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A Pandemic Is Not a Chance To Flog Your Bad National Service Proposals

The coronavirus pandemic has led lots of people—myself included—to loudly insist our pet policy proposals are the right way to react to the virus. This week the bingo ball hopper has, inexplicably, landed on “expand national service programs.”

Sen. Chris Coons (D–Del.) and a bipartisan group of 35 lawmakers introduced a bill in late April to double the size of AmeriCorps from 75,000 people to 150,000 in a year—and then double that to 300,000 for years two and three. He also wants to increase the participants’ “living allowance” to 175 percent of the federal poverty line, dramatically increasing the amount they’d get paid. (The poverty line currently rests at $12,760.)

Coons argues that AmeriCorps can help with the coronavirus response by using its workers for contact tracing. Andrea Mitchell interviewed him about his plan on MSNBC yesterday:


Here’s a partial transcript of Coons’ justification:

If you wait and think about it for a second, Andrea, contact tracing is a hard thing to do. You’re calling someone to tell them they’ve been infected and ask them to share with you confidential information about where they live, where they work, where they’ve traveled, where they’ve shopped and then information about how to contact the people they’ve been around. This requires skill and it requires someone who is really connected to those communities that have been most heavily impacted by the pandemic, so that’s often communities of color and communities where bilingual skills will be necessary.

New York Times columnist David Brooks doesn’t think Coons’ program goes far enough. In an op-ed titled “We Need National Service. Now,” Brooks argues that AmeriCorps should expand into smaller organizations in rural parts of the country:

We Americans suck at regimentation and blindly following orders from the top down. But we’re pretty good at local initiative, youthful dynamism and decentralized civic action. We need a Covid response that fits the kind of people we are. National service is an essential piece of that response.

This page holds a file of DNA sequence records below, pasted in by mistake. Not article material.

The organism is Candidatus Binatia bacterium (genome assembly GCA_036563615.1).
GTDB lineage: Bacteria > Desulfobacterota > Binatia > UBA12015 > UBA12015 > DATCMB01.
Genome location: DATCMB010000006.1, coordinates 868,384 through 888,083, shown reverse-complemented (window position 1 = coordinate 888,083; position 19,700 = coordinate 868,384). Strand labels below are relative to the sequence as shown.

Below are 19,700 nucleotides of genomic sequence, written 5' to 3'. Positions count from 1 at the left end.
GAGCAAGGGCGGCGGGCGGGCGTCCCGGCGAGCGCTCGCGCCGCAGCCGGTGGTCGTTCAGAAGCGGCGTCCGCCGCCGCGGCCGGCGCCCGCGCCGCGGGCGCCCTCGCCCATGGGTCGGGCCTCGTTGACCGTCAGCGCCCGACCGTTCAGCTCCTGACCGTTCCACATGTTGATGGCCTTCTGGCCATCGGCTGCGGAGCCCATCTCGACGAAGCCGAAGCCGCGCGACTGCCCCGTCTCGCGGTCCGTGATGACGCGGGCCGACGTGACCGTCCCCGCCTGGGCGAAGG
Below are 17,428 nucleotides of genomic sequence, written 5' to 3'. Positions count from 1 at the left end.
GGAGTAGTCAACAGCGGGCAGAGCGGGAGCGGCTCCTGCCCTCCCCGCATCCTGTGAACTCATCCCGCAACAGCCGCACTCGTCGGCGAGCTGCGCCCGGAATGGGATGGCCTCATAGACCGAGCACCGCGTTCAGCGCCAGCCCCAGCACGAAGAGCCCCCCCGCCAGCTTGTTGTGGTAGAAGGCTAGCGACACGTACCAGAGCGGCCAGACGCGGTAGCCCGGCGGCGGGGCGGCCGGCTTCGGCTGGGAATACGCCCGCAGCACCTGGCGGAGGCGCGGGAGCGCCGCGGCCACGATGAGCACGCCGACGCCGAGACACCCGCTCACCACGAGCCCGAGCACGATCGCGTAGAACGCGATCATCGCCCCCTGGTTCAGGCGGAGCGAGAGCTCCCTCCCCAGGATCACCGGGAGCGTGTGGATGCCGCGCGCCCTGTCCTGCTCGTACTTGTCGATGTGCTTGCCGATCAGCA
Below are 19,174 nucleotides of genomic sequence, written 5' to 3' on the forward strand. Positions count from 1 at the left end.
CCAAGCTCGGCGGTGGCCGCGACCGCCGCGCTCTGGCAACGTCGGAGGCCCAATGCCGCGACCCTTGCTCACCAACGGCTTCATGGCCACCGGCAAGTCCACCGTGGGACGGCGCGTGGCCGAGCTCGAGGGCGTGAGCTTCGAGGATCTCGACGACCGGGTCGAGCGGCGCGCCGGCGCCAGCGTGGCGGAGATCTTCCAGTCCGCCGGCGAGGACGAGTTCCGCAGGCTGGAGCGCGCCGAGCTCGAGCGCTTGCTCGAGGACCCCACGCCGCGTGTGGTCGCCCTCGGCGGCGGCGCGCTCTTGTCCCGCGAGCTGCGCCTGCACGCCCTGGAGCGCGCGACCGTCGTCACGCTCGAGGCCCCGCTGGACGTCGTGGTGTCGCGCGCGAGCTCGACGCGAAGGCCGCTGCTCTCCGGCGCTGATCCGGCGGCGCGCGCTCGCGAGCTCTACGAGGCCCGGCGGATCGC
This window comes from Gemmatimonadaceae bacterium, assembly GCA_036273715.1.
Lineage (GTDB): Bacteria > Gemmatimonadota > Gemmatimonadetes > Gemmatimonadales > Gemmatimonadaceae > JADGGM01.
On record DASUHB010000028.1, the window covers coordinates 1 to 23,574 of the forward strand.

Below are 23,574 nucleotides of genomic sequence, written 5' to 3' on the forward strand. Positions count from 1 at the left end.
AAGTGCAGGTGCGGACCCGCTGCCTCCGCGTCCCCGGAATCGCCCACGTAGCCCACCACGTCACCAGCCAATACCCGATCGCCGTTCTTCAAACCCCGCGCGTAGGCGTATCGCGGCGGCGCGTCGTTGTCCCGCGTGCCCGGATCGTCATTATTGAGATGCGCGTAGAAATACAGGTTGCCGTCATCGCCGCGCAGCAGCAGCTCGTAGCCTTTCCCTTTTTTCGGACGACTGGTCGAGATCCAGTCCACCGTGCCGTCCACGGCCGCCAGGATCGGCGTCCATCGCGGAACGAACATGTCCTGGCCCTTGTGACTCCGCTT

My immediate response to this paragraph, sentence by sentence, was “Yes. Yes. Yes. Wait, what?” How does a need for customized local response justify the expansion of a federal make-work program?

More importantly: How do you feel about the level of “national service” the federal government has given us in its dealings with the coronavirus thus far? (If you’re not sure, read Reason‘s documentation of the disastrous federal response here.)

Yes, it’s true that we need contact tracing and that it should have happened quickly (with appropriate privacy protections). The operative word here is “quickly.” It’s May. The federal government has already dropped the ball on contact tracing, and it’s already too late for “quickly” implementing anything by the feds. Nor does that training and deploying tens of thousands of people with no experience in this area sound very quick—especially in contrast with the work tech companies have been doing to safely (and anonymously) trace infection spread.

But Brooks and Coons always think it’s time to expand these national service programs; COVID-19 is just their latest excuse. Unsurprisingly, former presidential candidate Pete Buttigieg, who called for national service in the Democratic primaries, is promoting Coons’ bill.

By all means, direct federal money back to communities so they can manage the right responses to COVID-19 based on local needs. But nothing about this pandemic should give us high hopes for national management of such a program. The feds have done a terrible job of providing us with “national service.” We absolutely should not be “unifying” behind them now.

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About The Author

Scott Shackford

Founded in 1968, Reason is the magazine of free minds and free markets. We produce hard-hitting independent journalism on civil liberties, politics, technology, culture, policy, and commerce. Reason exists outside of the left/right echo chamber. Our goal is to deliver fresh, unbiased information and insights to our readers, viewers, and listeners every day. Visit

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